Posts Tagged ‘Alvaro Enrigue’

‘Sudden Death’ by Alvaro Enrigue – The Sixteenth Century Viewed Through a Tennis Match


‘Sudden Death’ by Alvaro Enrigue   (2013)     261 pages       Translated by Natasha Wimmer



‘Sudden Death’ is an incredibly rich entertaining whirlwind trip through the 16th century presented within the framework of a tennis match in 1599 between Italian artist Caravaggio and Spanish poet Francisco de Quevedo.  Along the way, we have stops for English Queen Anne Boleyn and Spanish explorer Cortés and the church officials during the Counter Reformation as well as other excursions.

“I don’t know what this book is about.  I know that as I wrote it I was angry because the bad guys always win.  Maybe all books are written because in every game the bad guys have the advantage, and that is too much to bear.”

Instead of the usual axe, a sword was used by the special executioner from France brought in by English King Henry VIII in 1536 to behead Anne Boleyn.  There is a rumor that this executioner kept some of her hair to make four tennis balls.  Yes, this is spurious history, and I would not vouch for the accuracy of much that is in this novel.  That does not make these apocryphal stories any less fascinating.    The author Enrigue has these four Boleyn tennis balls bounce through the 16th century being passed from Pope to Cardinal to financier to favored artists.   Thus we get to the time of the Counter Reformation and its accompanying tortures.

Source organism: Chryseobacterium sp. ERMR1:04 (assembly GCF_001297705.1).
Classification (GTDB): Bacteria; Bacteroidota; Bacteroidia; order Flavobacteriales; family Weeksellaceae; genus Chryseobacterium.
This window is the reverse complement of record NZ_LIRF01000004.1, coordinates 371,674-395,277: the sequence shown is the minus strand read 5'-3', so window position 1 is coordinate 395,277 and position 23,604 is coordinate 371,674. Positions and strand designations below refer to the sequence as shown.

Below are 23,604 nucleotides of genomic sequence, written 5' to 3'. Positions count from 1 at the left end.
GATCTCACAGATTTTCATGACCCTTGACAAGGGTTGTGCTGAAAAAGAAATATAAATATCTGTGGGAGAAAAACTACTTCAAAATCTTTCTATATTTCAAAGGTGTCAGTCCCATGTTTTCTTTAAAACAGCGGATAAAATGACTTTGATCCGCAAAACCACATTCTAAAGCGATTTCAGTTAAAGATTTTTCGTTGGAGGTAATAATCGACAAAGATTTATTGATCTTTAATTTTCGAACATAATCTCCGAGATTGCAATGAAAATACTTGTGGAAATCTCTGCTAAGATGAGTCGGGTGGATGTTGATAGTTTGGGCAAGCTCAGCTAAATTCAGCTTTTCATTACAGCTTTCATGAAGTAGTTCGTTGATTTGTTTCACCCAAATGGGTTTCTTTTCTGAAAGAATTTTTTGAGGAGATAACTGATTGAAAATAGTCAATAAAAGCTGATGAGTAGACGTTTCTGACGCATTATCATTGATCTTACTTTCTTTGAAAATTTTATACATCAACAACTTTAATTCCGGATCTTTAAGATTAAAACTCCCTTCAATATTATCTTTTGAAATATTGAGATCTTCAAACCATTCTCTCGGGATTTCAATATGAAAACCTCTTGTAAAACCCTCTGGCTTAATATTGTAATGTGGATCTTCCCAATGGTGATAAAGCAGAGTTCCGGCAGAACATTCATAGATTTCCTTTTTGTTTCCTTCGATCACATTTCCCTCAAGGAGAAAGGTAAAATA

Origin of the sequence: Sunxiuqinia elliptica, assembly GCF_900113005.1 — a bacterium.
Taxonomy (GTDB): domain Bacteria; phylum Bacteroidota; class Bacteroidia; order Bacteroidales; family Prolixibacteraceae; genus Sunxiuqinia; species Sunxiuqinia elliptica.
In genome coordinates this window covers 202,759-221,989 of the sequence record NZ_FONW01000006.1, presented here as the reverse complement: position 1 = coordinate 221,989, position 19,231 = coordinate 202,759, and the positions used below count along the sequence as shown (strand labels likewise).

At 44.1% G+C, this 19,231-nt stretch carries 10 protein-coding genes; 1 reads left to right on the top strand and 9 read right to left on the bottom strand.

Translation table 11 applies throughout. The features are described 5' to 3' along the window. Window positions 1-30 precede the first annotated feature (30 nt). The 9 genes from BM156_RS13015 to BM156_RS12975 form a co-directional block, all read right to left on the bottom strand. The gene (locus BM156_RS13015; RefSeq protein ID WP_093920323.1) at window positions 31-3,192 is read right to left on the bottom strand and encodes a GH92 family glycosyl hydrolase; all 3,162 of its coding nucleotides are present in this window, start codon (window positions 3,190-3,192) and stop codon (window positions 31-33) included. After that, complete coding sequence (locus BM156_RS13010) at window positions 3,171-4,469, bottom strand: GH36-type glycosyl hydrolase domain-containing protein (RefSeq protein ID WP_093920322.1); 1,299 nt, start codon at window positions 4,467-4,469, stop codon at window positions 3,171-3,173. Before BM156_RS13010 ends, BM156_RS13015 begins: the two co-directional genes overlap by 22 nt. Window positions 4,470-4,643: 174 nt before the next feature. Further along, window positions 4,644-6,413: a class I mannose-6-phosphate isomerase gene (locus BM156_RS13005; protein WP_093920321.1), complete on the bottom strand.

“Never were the connections among politics, money, art, and semen so tight or so murky or so unashamedly happy, tolerant, and fluid.”   

There are also occasional side trips to Mexico where the Aztecs led by Montezuma make the fatal mistake of not executing Cortés and his men upon their arrival.  For Enrigue who is from Mexico, the history of Cortés and Montezuma has special significance.  “There are few better illustrations of how a whole host of people can manage to understand absolutely nothing, act in an impulsive and idiotic way, and still drastically change the course of history,” Enrigue says of Cortés and his men.

I did not even know that tennis went back that far, but apparently there was tennis already in the Middle Ages.  Later Caravaggio was known for his realistic paintings and also for using prostitutes as models for his religious figures including the Virgin Mary.   Caravaggio is considered the most important artist of the late sixteenth and early seventeenth century, yet he was jailed on several occasions and had a death sentence pronounced against him after he killed a young man in a brawl in 1604.

‘Sudden Death’ contains so much of history and of rumor that it can be quite an overwhelming experience to read this novel.  However Enrigue presents all of this material in such a methodical and intriguing fashion it is ultimately pleasurable.


Grade:    A


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